Gates was outraged. These hackers were robbing him, and while his BASIC was sweeping across the country, he was making hardly anything on it. He wrote a letter to Byte magazine addressed to the hobbyists. He told them that they were thieves and if this kept up, he wasn’t going to write more software. Eventually Microsoft broke loose from the contract with MITS and went out on its own. It has been said that Ed Roberts was the last one to get the best of Bill Gates in a business deal.
The Microsoft 8K and 12K BASIC languages became standards in the industry and were eventually modified for use on Tandy’s TRS-80 and many other popular microcomputers. The main rivals to Tandy and Microsoft were the Digital Group of Denver, Colo., and South West Technical Products Co. (SWTPC) of San Antonio, Texas. Both of these companies developed versions of BASIC to support their computers. The Digital Group had one of the first BASIC versions that supported a video board and a digital tape recorder.
The SWTPC 6800 had a whole series of BASIC versions designed to run with increasing amounts of memory. The owner of SWTPC, Dan Meyers, had a sense of humor and liked to joke at the expense of the S-100 bus companies (Altair, Microsoft, Tandy, et al.). He made fun of the software cost for the Altair and Imsai 8080 computers. His BASIC was excellent and written by a man named Robert Uiterwyck. He agreed to subsidize and sell it for $4 for 4K BASIC, $8 for 8K BASIC, and $12 for 12K BASIC–pennies when compared to Microsoft’s prices.
As cassettes gave way to floppy disk systems, a new layer between the computer and its language was required. This was the disk operating system, and computer languages had to be modified to work with them. The dominant 8-bit operating system for 8080 and Z-80 computers became Digital Research’s CP/M, written by Gary Kildall, who also wrote a minicomputer and microcomputer version of PL/1 called PL/M.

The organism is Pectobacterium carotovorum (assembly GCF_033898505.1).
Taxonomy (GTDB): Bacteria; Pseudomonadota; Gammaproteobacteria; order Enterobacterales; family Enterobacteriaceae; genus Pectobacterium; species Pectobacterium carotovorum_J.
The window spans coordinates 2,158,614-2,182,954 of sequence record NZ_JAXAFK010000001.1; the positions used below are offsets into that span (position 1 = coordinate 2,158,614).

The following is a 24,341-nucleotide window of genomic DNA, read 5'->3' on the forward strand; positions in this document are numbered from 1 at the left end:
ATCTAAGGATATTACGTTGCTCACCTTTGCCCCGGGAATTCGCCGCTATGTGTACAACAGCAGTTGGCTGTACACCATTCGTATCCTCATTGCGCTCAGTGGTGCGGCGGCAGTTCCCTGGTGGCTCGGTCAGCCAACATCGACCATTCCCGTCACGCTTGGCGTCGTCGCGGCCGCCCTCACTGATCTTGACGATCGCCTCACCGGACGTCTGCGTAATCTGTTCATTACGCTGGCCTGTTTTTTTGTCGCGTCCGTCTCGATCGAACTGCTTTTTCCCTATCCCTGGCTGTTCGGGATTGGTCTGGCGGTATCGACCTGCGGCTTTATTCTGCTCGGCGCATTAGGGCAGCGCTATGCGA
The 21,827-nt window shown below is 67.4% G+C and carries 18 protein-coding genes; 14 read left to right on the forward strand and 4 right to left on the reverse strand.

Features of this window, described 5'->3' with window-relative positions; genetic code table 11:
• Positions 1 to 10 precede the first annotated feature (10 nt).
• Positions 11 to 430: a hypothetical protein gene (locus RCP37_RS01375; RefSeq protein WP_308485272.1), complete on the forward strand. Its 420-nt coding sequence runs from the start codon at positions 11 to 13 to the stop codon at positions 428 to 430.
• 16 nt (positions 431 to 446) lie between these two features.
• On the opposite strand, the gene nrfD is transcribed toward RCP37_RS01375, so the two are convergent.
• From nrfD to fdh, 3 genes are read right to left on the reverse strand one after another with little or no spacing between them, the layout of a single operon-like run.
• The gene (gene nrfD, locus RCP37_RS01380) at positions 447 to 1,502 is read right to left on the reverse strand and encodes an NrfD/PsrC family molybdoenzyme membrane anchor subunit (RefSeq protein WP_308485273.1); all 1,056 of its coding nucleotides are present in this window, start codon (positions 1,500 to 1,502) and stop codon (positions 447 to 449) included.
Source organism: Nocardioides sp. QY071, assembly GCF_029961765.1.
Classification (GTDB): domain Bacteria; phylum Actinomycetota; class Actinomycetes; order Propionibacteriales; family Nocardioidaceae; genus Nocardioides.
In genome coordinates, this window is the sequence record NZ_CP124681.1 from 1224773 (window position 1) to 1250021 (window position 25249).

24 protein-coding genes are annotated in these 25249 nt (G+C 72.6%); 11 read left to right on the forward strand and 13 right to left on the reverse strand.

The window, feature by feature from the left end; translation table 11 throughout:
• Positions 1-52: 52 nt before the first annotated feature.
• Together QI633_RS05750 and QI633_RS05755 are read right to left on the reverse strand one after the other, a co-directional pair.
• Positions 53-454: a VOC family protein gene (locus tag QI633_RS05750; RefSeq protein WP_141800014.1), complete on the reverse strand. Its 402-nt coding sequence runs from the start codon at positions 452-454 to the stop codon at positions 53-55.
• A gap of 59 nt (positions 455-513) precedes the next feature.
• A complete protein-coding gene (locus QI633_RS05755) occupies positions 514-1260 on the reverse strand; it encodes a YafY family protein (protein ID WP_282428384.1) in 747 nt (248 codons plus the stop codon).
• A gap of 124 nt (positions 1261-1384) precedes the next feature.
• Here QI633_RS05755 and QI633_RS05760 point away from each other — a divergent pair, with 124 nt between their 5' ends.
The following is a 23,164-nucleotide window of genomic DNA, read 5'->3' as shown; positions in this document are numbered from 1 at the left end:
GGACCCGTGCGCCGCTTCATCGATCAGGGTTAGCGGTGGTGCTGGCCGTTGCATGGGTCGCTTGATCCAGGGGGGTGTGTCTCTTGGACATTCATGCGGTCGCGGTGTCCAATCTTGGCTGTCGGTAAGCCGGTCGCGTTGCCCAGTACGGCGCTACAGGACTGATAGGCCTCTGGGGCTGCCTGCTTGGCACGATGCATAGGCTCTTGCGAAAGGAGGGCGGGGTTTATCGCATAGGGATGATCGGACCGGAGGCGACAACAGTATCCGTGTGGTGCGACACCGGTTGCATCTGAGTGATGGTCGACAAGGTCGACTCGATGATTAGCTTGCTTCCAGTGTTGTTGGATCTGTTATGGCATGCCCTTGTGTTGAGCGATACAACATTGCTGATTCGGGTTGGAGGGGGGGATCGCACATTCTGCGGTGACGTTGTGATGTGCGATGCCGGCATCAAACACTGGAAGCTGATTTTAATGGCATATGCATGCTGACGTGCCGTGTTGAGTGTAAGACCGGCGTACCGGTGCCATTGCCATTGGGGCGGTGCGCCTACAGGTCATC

Microsoft quickly gave up its first version of Disk BASIC designed to directly support floppy disks and modified it to run under CP/M and Radio Shack’s TRSDOS; this soon became the standard BASIC for 8080- and Z-80-based personal computers and was the first language selected by IBM to run on its new personal computers. With floppy disk storage available, Microsoft also came out with new versions of FORTRAN, Pascal, and COBOL. However, at this time BASIC was still the language of choice.
All the early versions of BASIC were interpretive, that is, each program line was translated by the computer and executed before going on to the next line. If there was an error, the program stopped and an error message was displayed. In contrast, larger computers used compiled languages. In these, the program was written in an editor that produced source code. Then the entire source code was translated into an object-code version, which was what actually ran on the computer. Though this gave much faster performance, if one line of the program was changed, the entire thing had to be recompiled.
In 1976, a man named Gordon Eubanks wrote a compiled version of BASIC designed to run under CP/M. Because he wrote it while he was at the Micro Computer Labs of the U.S. Naval Postgraduate School, his language (E-Basic) was in the public domain. Later an upgraded, commercial version called C-Basic was written and Eubanks came to work at Digital Research. This became very popular for business applications–so, of course, Microsoft soon came out with its own compiled BASIC.